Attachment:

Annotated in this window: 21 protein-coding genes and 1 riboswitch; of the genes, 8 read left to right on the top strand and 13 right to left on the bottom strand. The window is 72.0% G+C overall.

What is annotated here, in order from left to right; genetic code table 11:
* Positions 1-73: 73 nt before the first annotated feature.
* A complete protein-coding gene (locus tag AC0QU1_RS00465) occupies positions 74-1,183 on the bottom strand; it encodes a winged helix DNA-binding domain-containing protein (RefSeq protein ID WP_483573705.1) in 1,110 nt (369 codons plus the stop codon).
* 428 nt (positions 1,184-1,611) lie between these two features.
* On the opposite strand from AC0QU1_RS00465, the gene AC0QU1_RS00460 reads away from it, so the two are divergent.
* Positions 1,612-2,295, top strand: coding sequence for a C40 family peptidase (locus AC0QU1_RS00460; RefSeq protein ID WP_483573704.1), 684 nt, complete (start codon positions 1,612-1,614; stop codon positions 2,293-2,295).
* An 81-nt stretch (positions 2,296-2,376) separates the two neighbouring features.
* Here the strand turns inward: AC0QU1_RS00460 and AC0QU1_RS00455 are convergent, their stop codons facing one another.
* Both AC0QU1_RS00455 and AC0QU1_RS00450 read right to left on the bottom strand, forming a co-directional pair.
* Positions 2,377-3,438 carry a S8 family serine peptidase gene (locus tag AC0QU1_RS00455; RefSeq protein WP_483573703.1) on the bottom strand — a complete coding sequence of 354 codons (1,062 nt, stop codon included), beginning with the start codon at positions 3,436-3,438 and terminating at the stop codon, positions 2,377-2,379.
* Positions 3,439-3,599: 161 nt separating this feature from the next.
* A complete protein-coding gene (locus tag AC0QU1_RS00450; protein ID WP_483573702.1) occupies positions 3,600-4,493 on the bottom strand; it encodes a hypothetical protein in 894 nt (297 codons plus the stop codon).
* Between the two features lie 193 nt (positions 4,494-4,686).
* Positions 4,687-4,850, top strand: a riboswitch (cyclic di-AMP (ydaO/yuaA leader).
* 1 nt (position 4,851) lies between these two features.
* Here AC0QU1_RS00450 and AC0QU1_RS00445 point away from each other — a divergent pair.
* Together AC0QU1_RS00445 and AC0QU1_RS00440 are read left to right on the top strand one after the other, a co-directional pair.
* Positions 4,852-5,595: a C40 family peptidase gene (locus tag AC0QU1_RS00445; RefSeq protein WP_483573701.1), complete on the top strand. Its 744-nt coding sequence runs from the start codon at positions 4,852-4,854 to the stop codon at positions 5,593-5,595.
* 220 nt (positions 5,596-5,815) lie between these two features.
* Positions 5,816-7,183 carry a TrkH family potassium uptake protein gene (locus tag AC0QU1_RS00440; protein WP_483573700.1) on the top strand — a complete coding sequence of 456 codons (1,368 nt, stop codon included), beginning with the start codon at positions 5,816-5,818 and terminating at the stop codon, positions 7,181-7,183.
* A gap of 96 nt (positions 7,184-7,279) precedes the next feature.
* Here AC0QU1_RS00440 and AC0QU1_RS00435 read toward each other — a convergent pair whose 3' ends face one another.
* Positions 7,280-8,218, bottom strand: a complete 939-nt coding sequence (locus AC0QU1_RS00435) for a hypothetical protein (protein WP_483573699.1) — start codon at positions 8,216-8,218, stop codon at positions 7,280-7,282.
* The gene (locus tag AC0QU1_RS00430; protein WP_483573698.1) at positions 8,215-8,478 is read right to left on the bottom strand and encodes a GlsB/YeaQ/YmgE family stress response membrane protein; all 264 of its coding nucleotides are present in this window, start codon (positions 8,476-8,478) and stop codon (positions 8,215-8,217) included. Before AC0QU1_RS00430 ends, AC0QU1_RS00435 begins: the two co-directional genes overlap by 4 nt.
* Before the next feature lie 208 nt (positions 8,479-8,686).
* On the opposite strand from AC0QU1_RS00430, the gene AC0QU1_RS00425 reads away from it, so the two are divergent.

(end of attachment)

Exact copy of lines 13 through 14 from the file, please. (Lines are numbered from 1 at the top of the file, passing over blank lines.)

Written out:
* A complete protein-coding gene (locus tag AC0QU1_RS00450; protein ID WP_483573702.1) occupies positions 3,600-4,493 on the bottom strand; it encodes a hypothetical protein in 894 nt (297 codons plus the stop codon).
* Between the two features lie 193 nt (positions 4,494-4,686).